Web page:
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Jaguars unlikely to pursue Greg Hardy

JACKSONVILLE, Fla. -- The Jacksonville Jaguars are unlikely to pursue free-agent defensive end Greg Hardy, according to a league source.

Hardy, one of the NFL's premier pass-rushers, remains on the commissioner’s exempt list but he is seeking immediate reinstatement from the NFL, which is still deciding whether to suspend the former Carolina Panther under the league’s personal conduct policy. Hardy has been on the list, which still allowed him to get paid his $13.1 million salary in 2014, since Sept. 18 as a result of his July 15 guilty verdict for assaulting and threatening an ex-girlfriend, Nicole Holder. That verdict was set aside when Hardy requested the jury trial that never occurred because the charges were dropped on Feb. 9.

Jaguars general manager David Caldwell said last week he and his staff have had minimal discussions about Hardy, who has 34 sacks in five seasons and 27 in his last 32 games.

"We’d have to do some research into it," Caldwell said. "We haven’t really been into a whole lot of discussion about it, but you know our philosophy here. We feel like if a player shows remorse, is trying to get better, it’s not our job to judge. We are going to try to help anybody, not only on the field, but off the field.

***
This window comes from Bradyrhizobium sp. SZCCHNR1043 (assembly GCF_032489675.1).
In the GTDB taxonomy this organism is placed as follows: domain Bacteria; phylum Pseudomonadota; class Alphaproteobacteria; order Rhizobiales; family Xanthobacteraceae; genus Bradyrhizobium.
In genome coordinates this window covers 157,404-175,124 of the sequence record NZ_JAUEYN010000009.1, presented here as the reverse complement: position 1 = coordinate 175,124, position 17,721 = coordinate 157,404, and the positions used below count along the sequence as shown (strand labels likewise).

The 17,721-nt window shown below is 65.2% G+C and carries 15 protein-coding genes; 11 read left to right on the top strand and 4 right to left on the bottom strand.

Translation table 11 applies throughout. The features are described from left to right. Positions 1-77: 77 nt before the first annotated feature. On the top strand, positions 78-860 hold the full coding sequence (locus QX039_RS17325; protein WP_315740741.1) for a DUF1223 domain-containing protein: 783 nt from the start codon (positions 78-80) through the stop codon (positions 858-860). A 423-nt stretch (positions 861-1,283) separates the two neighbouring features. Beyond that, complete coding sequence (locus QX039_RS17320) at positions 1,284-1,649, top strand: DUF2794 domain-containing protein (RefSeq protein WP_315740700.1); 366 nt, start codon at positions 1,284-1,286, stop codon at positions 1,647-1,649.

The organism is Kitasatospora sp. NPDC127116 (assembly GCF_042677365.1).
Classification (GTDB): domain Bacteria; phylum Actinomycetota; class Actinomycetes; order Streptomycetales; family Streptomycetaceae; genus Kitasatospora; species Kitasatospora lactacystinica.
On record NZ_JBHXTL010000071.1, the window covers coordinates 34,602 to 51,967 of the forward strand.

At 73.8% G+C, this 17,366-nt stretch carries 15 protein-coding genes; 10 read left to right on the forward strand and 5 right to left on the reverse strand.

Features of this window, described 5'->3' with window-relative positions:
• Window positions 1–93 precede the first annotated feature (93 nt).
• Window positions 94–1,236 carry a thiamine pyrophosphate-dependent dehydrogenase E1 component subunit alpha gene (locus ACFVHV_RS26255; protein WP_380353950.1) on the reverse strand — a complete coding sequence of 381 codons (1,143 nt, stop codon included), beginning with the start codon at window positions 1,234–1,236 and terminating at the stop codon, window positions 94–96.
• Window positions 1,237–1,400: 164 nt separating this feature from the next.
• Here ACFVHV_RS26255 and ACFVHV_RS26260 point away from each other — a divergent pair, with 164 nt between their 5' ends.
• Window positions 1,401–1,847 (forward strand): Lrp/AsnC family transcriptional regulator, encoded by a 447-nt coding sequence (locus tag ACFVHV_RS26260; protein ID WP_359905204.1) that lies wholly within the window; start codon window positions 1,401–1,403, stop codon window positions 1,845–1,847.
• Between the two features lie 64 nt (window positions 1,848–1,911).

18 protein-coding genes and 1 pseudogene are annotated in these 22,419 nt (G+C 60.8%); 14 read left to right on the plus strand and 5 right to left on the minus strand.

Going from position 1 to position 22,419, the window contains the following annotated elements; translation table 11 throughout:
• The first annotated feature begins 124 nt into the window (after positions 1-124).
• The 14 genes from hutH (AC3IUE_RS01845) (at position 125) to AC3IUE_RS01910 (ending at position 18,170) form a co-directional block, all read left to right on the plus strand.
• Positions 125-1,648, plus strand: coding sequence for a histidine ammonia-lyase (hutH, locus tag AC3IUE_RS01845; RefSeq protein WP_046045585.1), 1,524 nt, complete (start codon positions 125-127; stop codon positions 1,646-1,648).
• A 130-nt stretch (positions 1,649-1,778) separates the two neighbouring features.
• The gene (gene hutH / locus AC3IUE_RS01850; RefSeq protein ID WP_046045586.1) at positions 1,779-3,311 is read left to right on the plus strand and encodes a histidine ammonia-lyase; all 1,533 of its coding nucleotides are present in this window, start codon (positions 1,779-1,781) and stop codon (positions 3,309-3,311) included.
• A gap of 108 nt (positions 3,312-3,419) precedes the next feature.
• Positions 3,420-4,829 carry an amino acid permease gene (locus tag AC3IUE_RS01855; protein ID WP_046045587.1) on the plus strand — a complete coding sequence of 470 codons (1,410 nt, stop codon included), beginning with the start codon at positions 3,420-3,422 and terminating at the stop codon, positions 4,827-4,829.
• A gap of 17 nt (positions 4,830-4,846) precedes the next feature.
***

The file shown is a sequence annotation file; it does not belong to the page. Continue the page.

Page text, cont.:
"If they can be productive in our culture, if they can be productive in our community ... like I said all of us have made mistakes, some probably a lot more than others. I am probably in that category, too. We just take it case by case and see where it’s at."

Hardy's agent, Drew Rosenhaus, told ESPN's Adam Schefter that Hardy has entered negotiations with a team that does not wish to be identified. It isn't Oakland. GM Reggie McKenzie said over the weekend that the Raiders have no intentions of signing Hardy.

On July 15 Mecklenburg County (North Carolina) District Court Judge Rebecca Thorne Tin found Hardy guilty of assaulting and threatening Holder, who told police that Hardy threw her into a bathroom and onto a futon covered with guns. She also told police Hardy put his hands on her throat and threatened to kill her.

Hardy denied those charges and said Holder became angry when he refused to have sex with her.

North Carolina law sets aside a verdict upon an appeal.

When Holder failed to show up for Hardy's Feb. 9 appeal, prosecutors dismissed the charges. Prosecutors also said Holder did not make herself available to help with the case.

In a statement, prosecutors said they were unable to locate Holder and serve her with a subpoena, which would have compelled her to testify. They also said they had reliable information that Hardy and Holder reached a civil settlement and that Holder had intentionally made herself unavailable.